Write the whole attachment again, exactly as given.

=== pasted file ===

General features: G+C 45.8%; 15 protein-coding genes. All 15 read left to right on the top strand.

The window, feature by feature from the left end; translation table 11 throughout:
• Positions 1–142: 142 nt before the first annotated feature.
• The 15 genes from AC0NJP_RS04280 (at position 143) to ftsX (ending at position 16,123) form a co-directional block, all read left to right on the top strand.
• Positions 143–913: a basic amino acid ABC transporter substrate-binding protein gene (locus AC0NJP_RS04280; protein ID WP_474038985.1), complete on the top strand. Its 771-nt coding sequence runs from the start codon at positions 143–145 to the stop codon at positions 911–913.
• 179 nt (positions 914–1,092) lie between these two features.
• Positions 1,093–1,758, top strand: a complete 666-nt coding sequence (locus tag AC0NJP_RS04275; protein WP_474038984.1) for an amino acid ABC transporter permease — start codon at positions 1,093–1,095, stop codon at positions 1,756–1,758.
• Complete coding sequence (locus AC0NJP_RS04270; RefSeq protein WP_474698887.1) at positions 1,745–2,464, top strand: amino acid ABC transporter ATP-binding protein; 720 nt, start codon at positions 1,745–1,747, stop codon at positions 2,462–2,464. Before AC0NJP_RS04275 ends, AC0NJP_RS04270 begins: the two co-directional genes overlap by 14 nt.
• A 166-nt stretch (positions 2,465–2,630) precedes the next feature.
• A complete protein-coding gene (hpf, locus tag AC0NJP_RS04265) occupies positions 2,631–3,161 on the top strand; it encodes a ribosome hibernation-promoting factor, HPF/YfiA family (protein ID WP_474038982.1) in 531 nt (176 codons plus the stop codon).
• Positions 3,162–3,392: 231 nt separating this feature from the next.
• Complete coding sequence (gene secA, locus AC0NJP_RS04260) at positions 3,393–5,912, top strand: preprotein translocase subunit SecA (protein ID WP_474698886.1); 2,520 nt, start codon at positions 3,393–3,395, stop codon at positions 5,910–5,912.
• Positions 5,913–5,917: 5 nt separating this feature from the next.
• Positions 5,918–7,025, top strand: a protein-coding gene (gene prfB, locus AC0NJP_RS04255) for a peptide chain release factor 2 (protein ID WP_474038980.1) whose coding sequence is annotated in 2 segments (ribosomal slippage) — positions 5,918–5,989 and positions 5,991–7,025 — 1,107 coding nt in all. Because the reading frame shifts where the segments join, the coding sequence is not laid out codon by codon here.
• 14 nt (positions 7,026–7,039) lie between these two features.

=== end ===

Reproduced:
General features: G+C 45.8%; 15 protein-coding genes. All 15 read left to right on the top strand.

The window, feature by feature from the left end; translation table 11 throughout:
• Positions 1–142: 142 nt before the first annotated feature.
• The 15 genes from AC0NJP_RS04280 (at position 143) to ftsX (ending at position 16,123) form a co-directional block, all read left to right on the top strand.
• Positions 143–913: a basic amino acid ABC transporter substrate-binding protein gene (locus AC0NJP_RS04280; protein ID WP_474038985.1), complete on the top strand. Its 771-nt coding sequence runs from the start codon at positions 143–145 to the stop codon at positions 911–913.
• 179 nt (positions 914–1,092) lie between these two features.
• Positions 1,093–1,758, top strand: a complete 666-nt coding sequence (locus tag AC0NJP_RS04275; protein WP_474038984.1) for an amino acid ABC transporter permease — start codon at positions 1,093–1,095, stop codon at positions 1,756–1,758.
• Complete coding sequence (locus AC0NJP_RS04270; RefSeq protein WP_474698887.1) at positions 1,745–2,464, top strand: amino acid ABC transporter ATP-binding protein; 720 nt, start codon at positions 1,745–1,747, stop codon at positions 2,462–2,464. Before AC0NJP_RS04275 ends, AC0NJP_RS04270 begins: the two co-directional genes overlap by 14 nt.
• A 166-nt stretch (positions 2,465–2,630) precedes the next feature.
• A complete protein-coding gene (hpf, locus tag AC0NJP_RS04265) occupies positions 2,631–3,161 on the top strand; it encodes a ribosome hibernation-promoting factor, HPF/YfiA family (protein ID WP_474038982.1) in 531 nt (176 codons plus the stop codon).
• Positions 3,162–3,392: 231 nt separating this feature from the next.
• Complete coding sequence (gene secA, locus AC0NJP_RS04260) at positions 3,393–5,912, top strand: preprotein translocase subunit SecA (protein ID WP_474698886.1); 2,520 nt, start codon at positions 3,393–3,395, stop codon at positions 5,910–5,912.
• Positions 5,913–5,917: 5 nt separating this feature from the next.
• Positions 5,918–7,025, top strand: a protein-coding gene (gene prfB, locus AC0NJP_RS04255) for a peptide chain release factor 2 (protein ID WP_474038980.1) whose coding sequence is annotated in 2 segments (ribosomal slippage) — positions 5,918–5,989 and positions 5,991–7,025 — 1,107 coding nt in all. Because the reading frame shifts where the segments join, the coding sequence is not laid out codon by codon here.
• 14 nt (positions 7,026–7,039) lie between these two features.